Abstract

Excessive oxidation is widely accepted as a precursor to deleterious cellular function. On the other hand, an awareness of the role of reductive stress as a similar pathological insult is emerging. Here we report early dynamic changes in compartmentalized glutathione (GSH) redox potentials in living cells in response to exogenously supplied thiol-based antioxidants. Noninvasive monitoring of intracellular thiol-disulfide exchange via a genetically encoded biosensor targeted to cytosol and mitochondria revealed unexpectedly rapid oxidation of the mitochondrial matrix in response to GSH ethyl ester or N-acetyl-L-cysteine. Oxidation of the probe occurred within seconds in a concentration-dependent manner and was attenuated with the membrane-permeable ROS scavenger tiron. In contrast, the cytosolic sensor did not respond to similar treatments. Surprisingly, the immediate mitochondrial oxidation was not abrogated by depolarization of mitochondrial membrane potential or inhibition of mitochondrial GSH uptake. After detection of elevated levels of mitochondrial ROS, we systematically inhibited multisubunit protein complexes of the mitochondrial respiratory chain and determined that respiratory complex III is a downstream target of thiol-based compounds. Disabling complex III with myxothiazol completely blocked matrix oxidation induced with GSH ethyl ester or N-acetyl-L-cysteine. Our findings provide new evidence of a functional link between exogenous thiol-containing antioxidants and mitochondrial respiration.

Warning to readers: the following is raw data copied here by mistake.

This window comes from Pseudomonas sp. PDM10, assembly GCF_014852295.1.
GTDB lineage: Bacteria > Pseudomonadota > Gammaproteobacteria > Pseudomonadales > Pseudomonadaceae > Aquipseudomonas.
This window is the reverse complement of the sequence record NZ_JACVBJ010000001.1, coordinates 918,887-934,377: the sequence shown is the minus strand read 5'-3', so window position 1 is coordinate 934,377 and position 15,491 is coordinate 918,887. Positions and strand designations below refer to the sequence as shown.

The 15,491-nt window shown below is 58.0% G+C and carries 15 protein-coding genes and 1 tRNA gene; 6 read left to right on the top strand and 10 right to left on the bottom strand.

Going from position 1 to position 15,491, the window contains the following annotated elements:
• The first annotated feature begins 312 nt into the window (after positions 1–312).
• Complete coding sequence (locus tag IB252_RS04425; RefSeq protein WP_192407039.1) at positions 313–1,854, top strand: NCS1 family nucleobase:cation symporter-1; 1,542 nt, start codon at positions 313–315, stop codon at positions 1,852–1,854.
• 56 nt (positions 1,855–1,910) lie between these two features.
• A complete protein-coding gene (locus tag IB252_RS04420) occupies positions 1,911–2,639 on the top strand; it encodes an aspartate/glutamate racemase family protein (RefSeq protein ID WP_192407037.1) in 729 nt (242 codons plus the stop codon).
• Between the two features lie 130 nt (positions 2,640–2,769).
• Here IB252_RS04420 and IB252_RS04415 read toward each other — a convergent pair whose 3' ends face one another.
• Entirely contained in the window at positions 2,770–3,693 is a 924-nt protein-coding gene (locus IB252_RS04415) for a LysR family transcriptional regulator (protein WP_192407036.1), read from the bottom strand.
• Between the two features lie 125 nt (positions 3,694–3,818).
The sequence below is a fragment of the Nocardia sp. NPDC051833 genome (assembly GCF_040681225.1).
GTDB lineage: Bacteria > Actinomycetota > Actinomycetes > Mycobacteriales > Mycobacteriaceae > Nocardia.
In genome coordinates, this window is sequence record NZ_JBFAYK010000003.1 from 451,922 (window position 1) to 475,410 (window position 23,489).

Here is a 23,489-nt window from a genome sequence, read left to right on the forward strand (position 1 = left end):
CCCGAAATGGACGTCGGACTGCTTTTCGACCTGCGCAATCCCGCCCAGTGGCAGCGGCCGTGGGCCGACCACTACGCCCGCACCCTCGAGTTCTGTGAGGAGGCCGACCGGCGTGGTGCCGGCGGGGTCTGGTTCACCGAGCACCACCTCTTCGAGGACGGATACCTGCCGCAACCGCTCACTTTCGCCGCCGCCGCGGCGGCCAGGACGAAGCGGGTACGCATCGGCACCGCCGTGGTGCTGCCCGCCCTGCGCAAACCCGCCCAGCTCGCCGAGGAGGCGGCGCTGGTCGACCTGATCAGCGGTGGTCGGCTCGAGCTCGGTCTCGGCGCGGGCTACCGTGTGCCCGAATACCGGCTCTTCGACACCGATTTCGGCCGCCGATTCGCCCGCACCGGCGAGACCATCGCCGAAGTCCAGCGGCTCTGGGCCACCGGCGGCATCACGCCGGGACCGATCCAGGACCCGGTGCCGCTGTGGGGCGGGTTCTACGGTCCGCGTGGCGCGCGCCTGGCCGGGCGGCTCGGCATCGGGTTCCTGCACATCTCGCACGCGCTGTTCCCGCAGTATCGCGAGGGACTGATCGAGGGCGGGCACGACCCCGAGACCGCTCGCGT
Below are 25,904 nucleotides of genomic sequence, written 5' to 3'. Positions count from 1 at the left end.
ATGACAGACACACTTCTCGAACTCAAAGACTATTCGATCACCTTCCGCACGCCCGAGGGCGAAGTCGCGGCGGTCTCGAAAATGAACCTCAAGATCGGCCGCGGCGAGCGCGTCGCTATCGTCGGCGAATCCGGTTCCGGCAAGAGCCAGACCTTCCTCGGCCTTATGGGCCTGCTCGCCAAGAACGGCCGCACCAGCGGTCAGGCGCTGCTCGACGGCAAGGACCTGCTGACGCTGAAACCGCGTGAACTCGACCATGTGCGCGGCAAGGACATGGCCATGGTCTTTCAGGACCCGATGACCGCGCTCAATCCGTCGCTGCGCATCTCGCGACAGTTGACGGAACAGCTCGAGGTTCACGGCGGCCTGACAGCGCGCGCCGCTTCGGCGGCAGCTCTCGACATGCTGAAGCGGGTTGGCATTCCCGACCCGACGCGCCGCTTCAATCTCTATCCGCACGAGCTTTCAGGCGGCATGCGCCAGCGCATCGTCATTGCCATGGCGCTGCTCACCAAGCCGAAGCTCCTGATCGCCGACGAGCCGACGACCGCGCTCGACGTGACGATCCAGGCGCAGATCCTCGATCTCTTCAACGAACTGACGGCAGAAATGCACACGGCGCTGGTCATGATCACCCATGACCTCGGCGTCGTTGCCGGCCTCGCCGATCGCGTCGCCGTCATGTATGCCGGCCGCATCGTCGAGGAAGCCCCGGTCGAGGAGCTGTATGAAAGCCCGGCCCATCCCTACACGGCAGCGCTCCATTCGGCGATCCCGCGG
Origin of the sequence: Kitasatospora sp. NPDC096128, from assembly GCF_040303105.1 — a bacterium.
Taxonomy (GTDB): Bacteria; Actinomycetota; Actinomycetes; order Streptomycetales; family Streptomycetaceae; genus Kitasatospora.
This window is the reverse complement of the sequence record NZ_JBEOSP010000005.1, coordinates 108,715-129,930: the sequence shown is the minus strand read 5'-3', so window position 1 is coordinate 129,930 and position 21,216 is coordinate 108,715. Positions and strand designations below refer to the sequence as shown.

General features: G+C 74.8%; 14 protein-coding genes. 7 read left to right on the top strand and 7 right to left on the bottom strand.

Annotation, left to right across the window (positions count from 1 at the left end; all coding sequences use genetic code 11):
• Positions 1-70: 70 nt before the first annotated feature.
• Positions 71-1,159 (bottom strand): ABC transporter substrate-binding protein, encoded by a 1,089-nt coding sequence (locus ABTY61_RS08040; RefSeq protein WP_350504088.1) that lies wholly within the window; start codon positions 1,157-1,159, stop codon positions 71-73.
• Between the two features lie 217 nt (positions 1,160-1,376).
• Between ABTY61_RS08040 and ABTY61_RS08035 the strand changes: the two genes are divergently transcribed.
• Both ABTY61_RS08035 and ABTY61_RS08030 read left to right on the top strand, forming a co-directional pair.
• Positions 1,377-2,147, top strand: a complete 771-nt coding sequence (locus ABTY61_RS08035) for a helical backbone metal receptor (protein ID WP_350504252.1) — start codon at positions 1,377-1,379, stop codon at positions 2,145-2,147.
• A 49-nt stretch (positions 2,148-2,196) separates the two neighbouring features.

Original languageEnglish (US)
Pages (from-to)C81-C91
JournalAmerican Journal of Physiology - Cell Physiology
Volume309
Issue number2
DOIs
StatePublished - Jul 15 2015

Keywords

  • Antioxidants
  • Glutathione
  • Mitochondria
  • Reductive stress

ASJC Scopus subject areas

  • Physiology
  • Cell Biology

Fingerprint Dive into the research topics of 'Thiol-based antioxidants elicit mitochondrial oxidation via respiratory complex III'. Together they form a unique fingerprint.

  • Cite this